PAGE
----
Informed Media Consumption in 2021
Participate and share : Interactive lecture
Susan Brooks-Young Dan Morris
The spread of misinformation is nothing new, but websites and social media make it far easier to distribute and more difficult to detect. Explore strategies and tools educators can use themselves and with students to effectively determine the truth in what they read, see and hear.
|Audience:||Principals/head teachers, Teachers, Technology coordinators/facilitators|
|Attendee devices:||Devices required|
|Attendee device specification:||Laptop: Chromebook, Mac, PC
Tablet: Android, iOS, Windows
|Participant accounts, software and other materials:||Attendees need to bring devices that connect easily to the Internet and have a web browser installed. Please be sure the battery is fully charged.|
|ISTE Standards:||For Educators:
Equity and Citizenship Advocate
|Additional detail:||ISTE author presentation|
The purpose of this session is to help educators identify the skills they need to master to help their students become more informed consumers of media. Information, supporting materials, and activities are offered to address each topic.
As a result of attending the workshop, participants will:
1. Update their knowledge of common methods employed to spread media-based misinformation.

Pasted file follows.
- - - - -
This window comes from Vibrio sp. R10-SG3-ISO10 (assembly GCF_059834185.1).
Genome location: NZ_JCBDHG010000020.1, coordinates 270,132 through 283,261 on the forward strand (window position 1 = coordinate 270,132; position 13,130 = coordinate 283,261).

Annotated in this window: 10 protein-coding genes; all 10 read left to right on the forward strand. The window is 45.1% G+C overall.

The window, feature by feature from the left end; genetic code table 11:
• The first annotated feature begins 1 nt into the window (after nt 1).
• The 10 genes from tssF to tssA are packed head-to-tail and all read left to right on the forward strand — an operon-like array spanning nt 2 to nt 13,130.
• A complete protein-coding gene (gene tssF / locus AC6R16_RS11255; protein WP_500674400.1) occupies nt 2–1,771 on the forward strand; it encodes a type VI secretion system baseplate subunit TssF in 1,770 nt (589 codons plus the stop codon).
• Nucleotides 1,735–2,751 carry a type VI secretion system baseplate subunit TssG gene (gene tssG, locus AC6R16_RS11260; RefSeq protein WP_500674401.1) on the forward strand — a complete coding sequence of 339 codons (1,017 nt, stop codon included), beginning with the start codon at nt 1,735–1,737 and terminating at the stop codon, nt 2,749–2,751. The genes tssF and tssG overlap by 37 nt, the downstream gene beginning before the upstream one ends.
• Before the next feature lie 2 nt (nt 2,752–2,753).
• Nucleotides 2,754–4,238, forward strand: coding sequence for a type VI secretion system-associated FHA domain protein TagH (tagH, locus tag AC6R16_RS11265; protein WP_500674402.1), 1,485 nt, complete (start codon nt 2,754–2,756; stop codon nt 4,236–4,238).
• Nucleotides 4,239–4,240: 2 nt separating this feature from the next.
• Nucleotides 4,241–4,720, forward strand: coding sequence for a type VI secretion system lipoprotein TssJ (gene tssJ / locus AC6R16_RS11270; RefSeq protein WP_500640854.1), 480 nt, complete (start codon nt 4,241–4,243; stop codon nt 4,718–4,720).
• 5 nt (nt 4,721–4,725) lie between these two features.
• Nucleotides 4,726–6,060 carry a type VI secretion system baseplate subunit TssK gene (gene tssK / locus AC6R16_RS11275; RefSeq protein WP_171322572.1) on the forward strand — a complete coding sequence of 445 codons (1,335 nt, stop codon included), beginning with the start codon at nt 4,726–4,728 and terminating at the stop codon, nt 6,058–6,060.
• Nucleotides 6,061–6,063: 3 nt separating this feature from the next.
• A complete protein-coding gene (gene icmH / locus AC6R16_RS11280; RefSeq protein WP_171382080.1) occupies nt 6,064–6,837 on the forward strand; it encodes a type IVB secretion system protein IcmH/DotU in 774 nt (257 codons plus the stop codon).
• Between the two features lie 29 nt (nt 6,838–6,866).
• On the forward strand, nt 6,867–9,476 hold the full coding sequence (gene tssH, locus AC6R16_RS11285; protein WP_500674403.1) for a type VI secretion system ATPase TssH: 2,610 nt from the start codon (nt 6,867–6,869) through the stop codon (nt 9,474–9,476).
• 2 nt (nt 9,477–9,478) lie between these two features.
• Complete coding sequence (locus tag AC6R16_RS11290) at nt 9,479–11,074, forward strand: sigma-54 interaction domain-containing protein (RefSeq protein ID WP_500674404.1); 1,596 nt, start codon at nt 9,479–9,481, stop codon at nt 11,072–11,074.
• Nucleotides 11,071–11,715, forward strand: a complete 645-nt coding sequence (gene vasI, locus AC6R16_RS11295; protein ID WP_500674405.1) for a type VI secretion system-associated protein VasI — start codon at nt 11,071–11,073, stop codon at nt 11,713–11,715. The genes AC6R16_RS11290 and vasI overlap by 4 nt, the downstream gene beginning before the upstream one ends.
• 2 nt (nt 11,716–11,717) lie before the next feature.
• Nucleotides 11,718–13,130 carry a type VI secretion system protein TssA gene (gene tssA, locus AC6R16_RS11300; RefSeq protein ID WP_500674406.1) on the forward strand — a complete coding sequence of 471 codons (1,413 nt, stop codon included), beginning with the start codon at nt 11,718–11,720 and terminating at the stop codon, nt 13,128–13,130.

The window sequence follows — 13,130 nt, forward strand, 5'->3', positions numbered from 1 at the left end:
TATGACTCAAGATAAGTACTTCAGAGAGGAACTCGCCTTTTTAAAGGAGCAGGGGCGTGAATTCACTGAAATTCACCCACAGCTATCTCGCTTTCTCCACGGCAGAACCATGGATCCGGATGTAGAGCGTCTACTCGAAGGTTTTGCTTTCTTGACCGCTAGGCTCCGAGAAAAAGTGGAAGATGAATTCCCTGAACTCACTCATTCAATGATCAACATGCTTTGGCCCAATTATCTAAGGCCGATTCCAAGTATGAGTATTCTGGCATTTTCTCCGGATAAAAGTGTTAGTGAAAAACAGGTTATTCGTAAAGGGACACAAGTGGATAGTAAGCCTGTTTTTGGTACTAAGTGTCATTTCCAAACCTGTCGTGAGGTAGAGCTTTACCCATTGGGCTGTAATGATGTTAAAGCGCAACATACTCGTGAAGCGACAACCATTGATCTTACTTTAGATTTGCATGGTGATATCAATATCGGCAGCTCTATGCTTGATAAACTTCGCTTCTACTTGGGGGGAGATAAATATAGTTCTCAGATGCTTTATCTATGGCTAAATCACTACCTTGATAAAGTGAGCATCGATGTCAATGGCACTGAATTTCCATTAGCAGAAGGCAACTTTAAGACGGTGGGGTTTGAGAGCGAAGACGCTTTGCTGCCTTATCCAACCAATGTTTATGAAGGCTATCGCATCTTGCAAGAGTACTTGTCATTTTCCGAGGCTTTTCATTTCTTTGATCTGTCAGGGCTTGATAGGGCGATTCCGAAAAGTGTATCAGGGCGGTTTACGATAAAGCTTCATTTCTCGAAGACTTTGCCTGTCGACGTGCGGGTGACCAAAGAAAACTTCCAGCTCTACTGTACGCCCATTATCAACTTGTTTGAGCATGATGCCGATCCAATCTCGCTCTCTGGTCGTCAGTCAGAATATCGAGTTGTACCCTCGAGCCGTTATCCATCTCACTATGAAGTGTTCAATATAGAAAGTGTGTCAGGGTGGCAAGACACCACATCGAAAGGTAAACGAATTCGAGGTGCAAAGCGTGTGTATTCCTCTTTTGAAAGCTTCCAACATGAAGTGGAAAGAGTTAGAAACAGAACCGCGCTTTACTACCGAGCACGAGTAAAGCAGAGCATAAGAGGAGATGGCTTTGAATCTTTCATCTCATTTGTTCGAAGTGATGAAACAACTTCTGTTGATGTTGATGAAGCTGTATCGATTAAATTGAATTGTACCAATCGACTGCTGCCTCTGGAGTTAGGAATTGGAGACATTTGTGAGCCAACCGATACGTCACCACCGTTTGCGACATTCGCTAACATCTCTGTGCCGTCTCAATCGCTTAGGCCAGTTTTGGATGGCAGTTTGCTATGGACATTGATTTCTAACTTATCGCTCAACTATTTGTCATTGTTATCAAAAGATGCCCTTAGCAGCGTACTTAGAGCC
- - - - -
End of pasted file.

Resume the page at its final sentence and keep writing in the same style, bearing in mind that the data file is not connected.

2. Review effective strategies for evaluating the credibility of numbers, statistics, and words in the media.
3. Explore classroom activities and other online resources related to material presented during the workshop. This includes access to a site the presenter created that offers access to classroom activities related to assessing use of numbers and words in the media (http://bitly.com/medialiteracytoday).
An online agenda will be provided for use during and after the conference. Participants will be able to access all materials referenced.
A. Content: Overview of session purpose and objectives, introduction of presenters, setting the stage.
B. Timeline: 10 minutes
C. Process: After a brief introduction of the presenters and short overview that frames the current problem with lies in the media, presenters share the session objectives. Participants introduce themselves to someone sitting by them by sharing an experience they have had with fake news.
2. Evaluating Numbers
A. Content: There are multiple ways to misrepresent numeric information, from
using figures that are implausible, to distorting graphs or using poor data collection
B. Timeline: 20 minutes
C. Process: This segment consists of examples of misinformation in numeric form. Hands on time will be provided for participants to review supporting material made available in a LiveBinder attendees can access during and following the session.
3. Evaluating Words
A. Content: Just as numeric information can be misrepresented, so can words.
Recognizing reliable expertise and evaluating explanations for events are just a
couple of ways to identify something that just isn't true.
B. Timeline: 20 minutes